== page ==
Stewardship Update – Jeffrey-Cowan Forest Preserve
The Jeffrey-Cowan Forest Preserve was one of three environmentally significant properties that we protected this year!
We would like to share with you some of the stewardship activities that have taken place this year as a result of the generous support from many volunteers and donors like you.
The Jeffrey-Cowan Forest Preserve includes 135 acres on the North Shore of Stony Lake with significant forest comprising of large old growth White Pines and White Oak, scenic views, amazing trails, and 1,300 feet of significant shoreline. This donation permanently protects the eastern end of the 10 km KLT Stony Lake Trails.
Many of you attended the event on July 21, 2018 when approximately 75 guests gathered on the north shore of Stony Lake in celebration of several incredible gifts of the late Norman Cowan to KLT, including the Jeffrey-Cowan Forest Preserve and East Syndicate Island.
Longtime friends of Norman, Carol Ingleton and Arthur Huycke, shared stories emphasizing his love of and history of care for the property. Norman loved sharing his trails with others so they too could enjoy his little piece of paradise.
(videos can be found here: www.kawarthalandtrust.org/jeffrey-cowan-forest-preserve-celebration)
In 2005, Norman placed a conservation easement agreement (CEA) on East Syndicate Island. The CEA is held by KLT and was registered with the Environment Canada Ecological Gifts Program. A CEA protects the natural conservation values while continuing to allow private ownership of the land.
In Norman’s final estate, he left ownership of the Jeffrey-Cowan Forest Preserve, the remaining ‘title’ of East Syndicate Island, and a generous cash donation to KLT. The cash donation will go toward the Jefferey-Cowan Forest Preserve Fund, within KLT’s Land Stewardship Fund, and will be used for activities as indicated in Norman Cowan’s Will.
Norman had not previously placed a conservation easement agreement on his mainland parcel and although the site was known and enjoyed by many, this donation to KLT was the first step in conservation of that property.
You’re invited to enjoy the trails on this property as part of the larger Stony Lake Trails network in a passive manner (walking, cross-country skiing, and/or snowshoeing) as many of you have already done in the past, while respecting the natural area and the wildlife who call this home. We are not encouraging public access at this time on East Syndicate Island and if you have an interest in visiting the site, please contact KLT in advance.
Land Stewardship Activities on the Jeffrey-Cowan Forest Preserve (2018):
- As with all new KLT properties a volunteer stewardship team is formed to assist in the ongoing management, maintenance and monitoring of the property.
- Long-time Stony Lakers, Ed Duncan and Ian Smith, are leading the team for this property.
- With the help of many over the course of the summer, volunteers have removed invasive species, maintained trails, and completed several inventories of plants, birds, insects and mammals. Several threatened species have been identified on the property.
- Thanks to the generosity of donors, a new dock was installed to provide a safe point of access to the trails from the lake.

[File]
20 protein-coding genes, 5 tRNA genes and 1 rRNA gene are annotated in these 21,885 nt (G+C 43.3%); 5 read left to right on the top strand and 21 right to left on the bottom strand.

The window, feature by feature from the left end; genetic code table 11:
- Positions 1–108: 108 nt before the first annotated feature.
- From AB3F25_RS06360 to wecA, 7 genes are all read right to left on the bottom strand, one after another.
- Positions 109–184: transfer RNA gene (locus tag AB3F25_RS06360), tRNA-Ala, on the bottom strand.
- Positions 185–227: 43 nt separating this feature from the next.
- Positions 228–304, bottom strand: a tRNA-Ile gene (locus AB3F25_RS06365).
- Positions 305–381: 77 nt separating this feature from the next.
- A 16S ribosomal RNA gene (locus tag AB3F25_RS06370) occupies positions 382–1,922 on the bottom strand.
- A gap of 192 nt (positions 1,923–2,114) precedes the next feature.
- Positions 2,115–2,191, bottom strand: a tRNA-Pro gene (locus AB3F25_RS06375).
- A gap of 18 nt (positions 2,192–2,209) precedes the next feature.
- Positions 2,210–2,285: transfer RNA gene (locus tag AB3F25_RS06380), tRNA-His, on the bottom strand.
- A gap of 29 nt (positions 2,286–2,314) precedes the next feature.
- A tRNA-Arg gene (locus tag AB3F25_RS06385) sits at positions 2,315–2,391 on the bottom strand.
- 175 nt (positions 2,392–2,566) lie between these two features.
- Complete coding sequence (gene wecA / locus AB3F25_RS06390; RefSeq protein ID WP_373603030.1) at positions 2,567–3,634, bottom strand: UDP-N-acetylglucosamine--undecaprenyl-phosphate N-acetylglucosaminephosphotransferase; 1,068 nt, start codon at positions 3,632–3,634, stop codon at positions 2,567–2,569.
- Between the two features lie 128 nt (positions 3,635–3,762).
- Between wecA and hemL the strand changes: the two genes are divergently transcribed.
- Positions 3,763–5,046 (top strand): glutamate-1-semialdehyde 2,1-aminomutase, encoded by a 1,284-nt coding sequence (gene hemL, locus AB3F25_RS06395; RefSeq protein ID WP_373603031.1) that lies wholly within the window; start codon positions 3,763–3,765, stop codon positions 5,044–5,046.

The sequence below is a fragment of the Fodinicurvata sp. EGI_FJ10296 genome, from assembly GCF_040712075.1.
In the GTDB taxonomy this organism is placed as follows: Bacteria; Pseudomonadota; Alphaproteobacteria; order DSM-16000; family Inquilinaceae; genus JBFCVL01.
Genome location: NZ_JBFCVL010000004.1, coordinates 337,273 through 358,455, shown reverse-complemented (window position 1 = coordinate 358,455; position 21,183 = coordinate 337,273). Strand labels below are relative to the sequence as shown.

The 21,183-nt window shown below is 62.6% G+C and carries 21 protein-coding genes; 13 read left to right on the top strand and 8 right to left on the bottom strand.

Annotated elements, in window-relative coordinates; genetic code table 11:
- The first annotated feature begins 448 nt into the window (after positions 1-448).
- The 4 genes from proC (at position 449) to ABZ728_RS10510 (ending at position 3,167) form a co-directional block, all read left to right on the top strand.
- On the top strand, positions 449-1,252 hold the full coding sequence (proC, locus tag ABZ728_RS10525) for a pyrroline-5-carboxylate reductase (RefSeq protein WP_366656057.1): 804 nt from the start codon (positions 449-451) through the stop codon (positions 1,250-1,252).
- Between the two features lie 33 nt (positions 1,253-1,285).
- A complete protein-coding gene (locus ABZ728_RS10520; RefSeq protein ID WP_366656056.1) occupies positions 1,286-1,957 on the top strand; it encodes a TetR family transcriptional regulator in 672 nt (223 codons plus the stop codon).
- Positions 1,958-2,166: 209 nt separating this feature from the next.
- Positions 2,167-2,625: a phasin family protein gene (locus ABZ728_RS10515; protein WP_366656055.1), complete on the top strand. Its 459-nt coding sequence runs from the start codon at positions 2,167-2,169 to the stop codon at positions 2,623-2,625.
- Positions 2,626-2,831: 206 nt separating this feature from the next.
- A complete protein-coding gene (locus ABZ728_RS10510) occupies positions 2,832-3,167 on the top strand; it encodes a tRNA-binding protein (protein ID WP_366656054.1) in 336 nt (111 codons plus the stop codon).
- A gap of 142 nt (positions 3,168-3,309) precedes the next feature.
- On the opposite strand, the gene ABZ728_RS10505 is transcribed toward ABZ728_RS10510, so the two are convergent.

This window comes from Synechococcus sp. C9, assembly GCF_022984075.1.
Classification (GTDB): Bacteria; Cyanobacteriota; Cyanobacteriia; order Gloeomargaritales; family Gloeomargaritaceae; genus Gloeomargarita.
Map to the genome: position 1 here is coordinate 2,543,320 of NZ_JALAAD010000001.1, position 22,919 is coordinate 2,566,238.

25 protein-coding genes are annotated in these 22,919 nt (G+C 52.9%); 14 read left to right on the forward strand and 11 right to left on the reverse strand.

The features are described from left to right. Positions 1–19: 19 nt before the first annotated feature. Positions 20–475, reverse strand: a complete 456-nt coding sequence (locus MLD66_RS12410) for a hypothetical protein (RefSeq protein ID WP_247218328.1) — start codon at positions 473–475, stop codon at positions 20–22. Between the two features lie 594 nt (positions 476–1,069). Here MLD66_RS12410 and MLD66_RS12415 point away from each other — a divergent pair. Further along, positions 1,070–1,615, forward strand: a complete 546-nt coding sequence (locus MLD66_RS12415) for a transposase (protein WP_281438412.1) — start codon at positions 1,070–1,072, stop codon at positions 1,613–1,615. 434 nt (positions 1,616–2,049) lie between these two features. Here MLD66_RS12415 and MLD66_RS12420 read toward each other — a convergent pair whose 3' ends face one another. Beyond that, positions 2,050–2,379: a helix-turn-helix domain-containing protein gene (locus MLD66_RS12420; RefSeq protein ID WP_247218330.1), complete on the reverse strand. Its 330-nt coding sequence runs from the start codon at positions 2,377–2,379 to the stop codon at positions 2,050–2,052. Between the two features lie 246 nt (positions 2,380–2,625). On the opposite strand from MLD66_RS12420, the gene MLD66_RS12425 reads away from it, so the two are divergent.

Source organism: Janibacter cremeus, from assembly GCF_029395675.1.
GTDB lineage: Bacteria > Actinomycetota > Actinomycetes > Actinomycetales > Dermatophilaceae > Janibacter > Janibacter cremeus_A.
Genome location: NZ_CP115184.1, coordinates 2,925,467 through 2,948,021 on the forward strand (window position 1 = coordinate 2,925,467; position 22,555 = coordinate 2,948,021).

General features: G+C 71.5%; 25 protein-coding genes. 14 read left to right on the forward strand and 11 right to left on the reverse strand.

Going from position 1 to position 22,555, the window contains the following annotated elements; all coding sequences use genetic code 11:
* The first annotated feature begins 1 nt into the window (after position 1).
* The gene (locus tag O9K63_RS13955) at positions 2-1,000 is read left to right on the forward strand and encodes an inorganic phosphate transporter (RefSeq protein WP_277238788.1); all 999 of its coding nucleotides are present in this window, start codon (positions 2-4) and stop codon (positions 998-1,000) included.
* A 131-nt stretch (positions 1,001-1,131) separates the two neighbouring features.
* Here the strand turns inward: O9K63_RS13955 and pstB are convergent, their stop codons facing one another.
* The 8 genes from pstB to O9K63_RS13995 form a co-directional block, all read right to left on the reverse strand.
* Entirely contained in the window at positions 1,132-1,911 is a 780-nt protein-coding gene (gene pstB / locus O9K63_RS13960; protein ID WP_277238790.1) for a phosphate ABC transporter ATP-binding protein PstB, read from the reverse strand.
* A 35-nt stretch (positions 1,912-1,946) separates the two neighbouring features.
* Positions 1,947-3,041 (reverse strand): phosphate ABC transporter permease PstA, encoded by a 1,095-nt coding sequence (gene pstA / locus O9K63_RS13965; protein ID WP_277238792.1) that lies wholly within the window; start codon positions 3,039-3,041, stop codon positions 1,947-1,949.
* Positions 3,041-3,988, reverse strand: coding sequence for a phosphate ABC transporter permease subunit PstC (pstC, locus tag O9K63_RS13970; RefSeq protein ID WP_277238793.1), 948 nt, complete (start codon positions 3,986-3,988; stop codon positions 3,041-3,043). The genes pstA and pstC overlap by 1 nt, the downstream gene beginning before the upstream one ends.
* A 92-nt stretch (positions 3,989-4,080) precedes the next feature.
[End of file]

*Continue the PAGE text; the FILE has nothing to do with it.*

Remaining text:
- The threatened Cerulean Warbler was identified. This beautiful bird requires large mature trees and interior forest habitat, a testament to the importance of protecting this land.
- Giant Hogweed (a poisonous plant that can cause serious skin irritations if you touch it) was also identified. A few plants were found and KLT will be managing this dangerous plant promptly.
KLT gives property naming rights to the land donor. The Jeffrey-Cowan Forest Preserve was named by Norman through his final estate and confirmed by the executor, giving honour to both Norman and the Jeffrey family.
A plaque in memory of Norman can now be found by the one he had installed for Agnes.
- KLT has explored a number of creative solutions for the house including a visit by community groups such as Camp Kawartha and Habitat for Humanity. In the end however, keeping the house on the property is not conducive to the overall conservation objectives nor is it practical or economical. As per discussions with Norman, he understood that the home might need to be removed as this is outside of KLT’s primary purpose of conservation.
KLT is a registered charity. Our mission is “caring for lands entrusted to us and helping others protect the land they love in the Kawarthas”. KLT brings together donors of land, money and time (volunteers) to ensure that the Kawartha Region is characterized by natural spaces and connections that support healthy and representative ecosystems and landscapes.
Also this year, KLT has organized more than 25 special events designed to get people involved, provide learning opportunities, and encourage public access to these special areas in the Kawarthas. More than 500 people have participated in these events so far this year.
The momentum for conservation in the Kawarthas is strong. Although KLT competes for all possible sources of government and foundation support through project grants, we depend on individuals like you to make a difference and provide stable funding for land securement and stewardship.
More help is needed! Although it has been a successful year so far, please consider making a gift to conservation in the Kawarthas with an end of year donation to KLT. You can donate online or by calling our office at 705-743-5599.